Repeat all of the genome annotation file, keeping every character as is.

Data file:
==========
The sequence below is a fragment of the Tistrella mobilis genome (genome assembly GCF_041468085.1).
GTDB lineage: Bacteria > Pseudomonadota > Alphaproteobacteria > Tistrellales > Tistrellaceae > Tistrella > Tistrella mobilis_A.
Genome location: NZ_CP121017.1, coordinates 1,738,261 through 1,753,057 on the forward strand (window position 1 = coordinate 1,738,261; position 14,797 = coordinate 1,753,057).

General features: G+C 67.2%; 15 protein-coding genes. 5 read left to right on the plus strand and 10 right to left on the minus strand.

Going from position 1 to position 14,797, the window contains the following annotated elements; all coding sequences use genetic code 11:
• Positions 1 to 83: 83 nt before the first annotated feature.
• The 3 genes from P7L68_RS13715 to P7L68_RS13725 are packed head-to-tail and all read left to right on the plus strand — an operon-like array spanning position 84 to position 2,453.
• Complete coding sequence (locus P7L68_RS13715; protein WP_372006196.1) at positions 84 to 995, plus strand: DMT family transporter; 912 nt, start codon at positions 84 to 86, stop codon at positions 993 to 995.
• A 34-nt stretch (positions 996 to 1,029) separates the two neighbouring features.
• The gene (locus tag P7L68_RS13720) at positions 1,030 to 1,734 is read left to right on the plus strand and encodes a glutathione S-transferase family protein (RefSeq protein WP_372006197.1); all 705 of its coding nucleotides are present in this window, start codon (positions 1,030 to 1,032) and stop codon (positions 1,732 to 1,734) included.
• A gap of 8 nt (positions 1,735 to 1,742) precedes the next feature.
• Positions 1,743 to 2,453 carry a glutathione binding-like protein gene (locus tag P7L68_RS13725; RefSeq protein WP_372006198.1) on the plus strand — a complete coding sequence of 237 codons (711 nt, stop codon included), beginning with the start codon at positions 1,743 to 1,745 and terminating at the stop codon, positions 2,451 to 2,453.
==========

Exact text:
The sequence below is a fragment of the Tistrella mobilis genome (genome assembly GCF_041468085.1).
GTDB lineage: Bacteria > Pseudomonadota > Alphaproteobacteria > Tistrellales > Tistrellaceae > Tistrella > Tistrella mobilis_A.
Genome location: NZ_CP121017.1, coordinates 1,738,261 through 1,753,057 on the forward strand (window position 1 = coordinate 1,738,261; position 14,797 = coordinate 1,753,057).

General features: G+C 67.2%; 15 protein-coding genes. 5 read left to right on the plus strand and 10 right to left on the minus strand.

Going from position 1 to position 14,797, the window contains the following annotated elements; all coding sequences use genetic code 11:
• Positions 1 to 83: 83 nt before the first annotated feature.
• The 3 genes from P7L68_RS13715 to P7L68_RS13725 are packed head-to-tail and all read left to right on the plus strand — an operon-like array spanning position 84 to position 2,453.
• Complete coding sequence (locus P7L68_RS13715; protein WP_372006196.1) at positions 84 to 995, plus strand: DMT family transporter; 912 nt, start codon at positions 84 to 86, stop codon at positions 993 to 995.
• A 34-nt stretch (positions 996 to 1,029) separates the two neighbouring features.
• The gene (locus tag P7L68_RS13720) at positions 1,030 to 1,734 is read left to right on the plus strand and encodes a glutathione S-transferase family protein (RefSeq protein WP_372006197.1); all 705 of its coding nucleotides are present in this window, start codon (positions 1,030 to 1,032) and stop codon (positions 1,732 to 1,734) included.
• A gap of 8 nt (positions 1,735 to 1,742) precedes the next feature.
• Positions 1,743 to 2,453 carry a glutathione binding-like protein gene (locus tag P7L68_RS13725; RefSeq protein WP_372006198.1) on the plus strand — a complete coding sequence of 237 codons (711 nt, stop codon included), beginning with the start codon at positions 1,743 to 1,745 and terminating at the stop codon, positions 2,451 to 2,453.